The ‘retro livery’ is also only a facade. If you do get one of Qantas’ ‘retro roos’ on your flight, you won’t be flying on a restored 707, you’ll be sitting on a recent generation 737. Brisbane Transport’s ‘retro buses' are just vinyl graphics glued to the exterior of a handful of the hundreds of almost identical buses transporting people around Brisbane. The point is that while companies promote their heritage, they aren’t living it as they replicate the appearance of the past on their current equipment. Morrison’s Government is not only using slogans from the 60’s, we have evidence to suggest they can’t understand, let alone manage current issues.
On 17 February, Origin Energy, announced the Eraring Power Station would close seven years ahead of schedule in 2025 due to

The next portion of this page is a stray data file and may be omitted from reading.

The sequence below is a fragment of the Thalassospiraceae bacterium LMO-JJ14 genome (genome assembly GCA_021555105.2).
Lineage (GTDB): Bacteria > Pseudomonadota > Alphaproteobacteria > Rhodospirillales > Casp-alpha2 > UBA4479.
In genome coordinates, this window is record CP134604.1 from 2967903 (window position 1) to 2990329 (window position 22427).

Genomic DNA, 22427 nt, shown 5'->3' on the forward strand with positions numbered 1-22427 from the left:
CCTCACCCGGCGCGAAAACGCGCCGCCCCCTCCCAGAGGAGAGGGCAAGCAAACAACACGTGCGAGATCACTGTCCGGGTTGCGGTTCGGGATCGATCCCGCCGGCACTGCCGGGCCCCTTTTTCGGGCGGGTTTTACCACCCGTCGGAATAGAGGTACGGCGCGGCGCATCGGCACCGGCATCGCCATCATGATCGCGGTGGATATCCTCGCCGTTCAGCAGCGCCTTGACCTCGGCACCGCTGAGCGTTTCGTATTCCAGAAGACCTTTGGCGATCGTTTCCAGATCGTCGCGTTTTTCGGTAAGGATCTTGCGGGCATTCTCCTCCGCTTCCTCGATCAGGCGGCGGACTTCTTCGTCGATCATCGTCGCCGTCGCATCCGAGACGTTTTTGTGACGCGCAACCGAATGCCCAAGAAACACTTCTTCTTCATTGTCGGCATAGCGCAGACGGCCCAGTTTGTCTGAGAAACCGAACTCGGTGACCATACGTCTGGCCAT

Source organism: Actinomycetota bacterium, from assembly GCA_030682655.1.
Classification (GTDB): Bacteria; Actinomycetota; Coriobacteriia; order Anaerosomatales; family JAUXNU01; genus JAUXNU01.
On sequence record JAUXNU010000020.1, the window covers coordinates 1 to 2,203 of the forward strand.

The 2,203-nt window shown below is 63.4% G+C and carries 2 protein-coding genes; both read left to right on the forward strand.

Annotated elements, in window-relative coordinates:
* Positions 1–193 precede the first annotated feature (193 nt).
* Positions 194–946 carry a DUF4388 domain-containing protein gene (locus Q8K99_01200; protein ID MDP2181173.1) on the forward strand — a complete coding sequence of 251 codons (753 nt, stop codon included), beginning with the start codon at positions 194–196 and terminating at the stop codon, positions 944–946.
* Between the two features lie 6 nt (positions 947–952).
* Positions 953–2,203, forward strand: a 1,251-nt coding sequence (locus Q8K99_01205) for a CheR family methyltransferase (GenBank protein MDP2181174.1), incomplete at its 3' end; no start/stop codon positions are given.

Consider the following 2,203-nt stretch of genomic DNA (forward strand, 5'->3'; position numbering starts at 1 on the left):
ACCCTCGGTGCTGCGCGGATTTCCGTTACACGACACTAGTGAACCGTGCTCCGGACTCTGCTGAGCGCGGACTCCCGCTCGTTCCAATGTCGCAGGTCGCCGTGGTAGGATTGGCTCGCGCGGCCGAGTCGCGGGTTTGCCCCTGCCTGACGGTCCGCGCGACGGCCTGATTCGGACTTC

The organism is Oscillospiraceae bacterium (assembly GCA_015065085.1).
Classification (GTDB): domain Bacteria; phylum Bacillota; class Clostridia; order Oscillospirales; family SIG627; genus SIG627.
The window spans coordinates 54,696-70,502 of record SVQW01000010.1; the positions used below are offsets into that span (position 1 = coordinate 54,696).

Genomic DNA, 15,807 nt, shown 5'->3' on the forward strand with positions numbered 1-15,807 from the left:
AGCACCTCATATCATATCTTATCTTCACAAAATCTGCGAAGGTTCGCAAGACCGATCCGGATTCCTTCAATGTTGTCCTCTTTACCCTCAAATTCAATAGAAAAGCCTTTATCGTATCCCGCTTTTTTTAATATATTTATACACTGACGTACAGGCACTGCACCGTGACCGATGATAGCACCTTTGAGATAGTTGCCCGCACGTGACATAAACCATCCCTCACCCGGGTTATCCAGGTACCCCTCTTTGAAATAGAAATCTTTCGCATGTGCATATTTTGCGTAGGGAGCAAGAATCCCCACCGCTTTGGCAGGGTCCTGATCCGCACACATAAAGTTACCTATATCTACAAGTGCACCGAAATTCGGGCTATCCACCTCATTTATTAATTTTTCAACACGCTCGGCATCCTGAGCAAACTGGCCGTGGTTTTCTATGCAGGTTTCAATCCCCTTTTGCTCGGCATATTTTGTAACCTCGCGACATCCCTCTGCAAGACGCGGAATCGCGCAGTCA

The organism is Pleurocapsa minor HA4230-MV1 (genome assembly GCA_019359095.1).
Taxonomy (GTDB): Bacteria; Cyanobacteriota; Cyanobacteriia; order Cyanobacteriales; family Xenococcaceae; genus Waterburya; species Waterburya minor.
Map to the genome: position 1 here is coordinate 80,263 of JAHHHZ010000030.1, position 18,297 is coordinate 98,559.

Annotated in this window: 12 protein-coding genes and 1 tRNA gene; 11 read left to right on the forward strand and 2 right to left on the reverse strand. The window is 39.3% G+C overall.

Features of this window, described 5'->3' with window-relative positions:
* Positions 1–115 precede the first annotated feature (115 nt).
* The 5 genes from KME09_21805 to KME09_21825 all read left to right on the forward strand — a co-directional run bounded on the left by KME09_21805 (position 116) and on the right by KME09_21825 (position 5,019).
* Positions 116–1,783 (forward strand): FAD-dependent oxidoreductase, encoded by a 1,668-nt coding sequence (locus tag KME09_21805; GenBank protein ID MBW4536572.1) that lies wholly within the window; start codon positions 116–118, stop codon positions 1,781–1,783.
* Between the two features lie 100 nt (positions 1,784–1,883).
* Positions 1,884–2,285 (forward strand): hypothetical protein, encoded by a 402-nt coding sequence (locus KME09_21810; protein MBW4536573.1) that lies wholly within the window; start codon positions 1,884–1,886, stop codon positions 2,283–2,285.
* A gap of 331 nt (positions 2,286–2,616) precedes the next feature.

the rapidly changing conditions in the national electricity market, which are increasingly not well suited to traditional baseload power stations
Other operators, such as AGL and Energy Australia are making similar announcements. In fact all of Australia’s coal fired power stations will be decommissioned by 2050. We’ve all known this for a while. So what is the current Coalition Government’s process to transition the 400 people that work at Eraring (and hundreds of other people as further power stations are decommissioned) into other work? Well — there isn’t one. Perhaps tellingly, the Federal Energy Minister, Angus Taylor, claimed he wasn’t told of Eraring’s closure until the previous night
while NSW’s Energy Minister was told months ago. Perhaps Origin learnt from what AGL went through when it announced the closure of the Liddell Power Station (also in the same region) last year.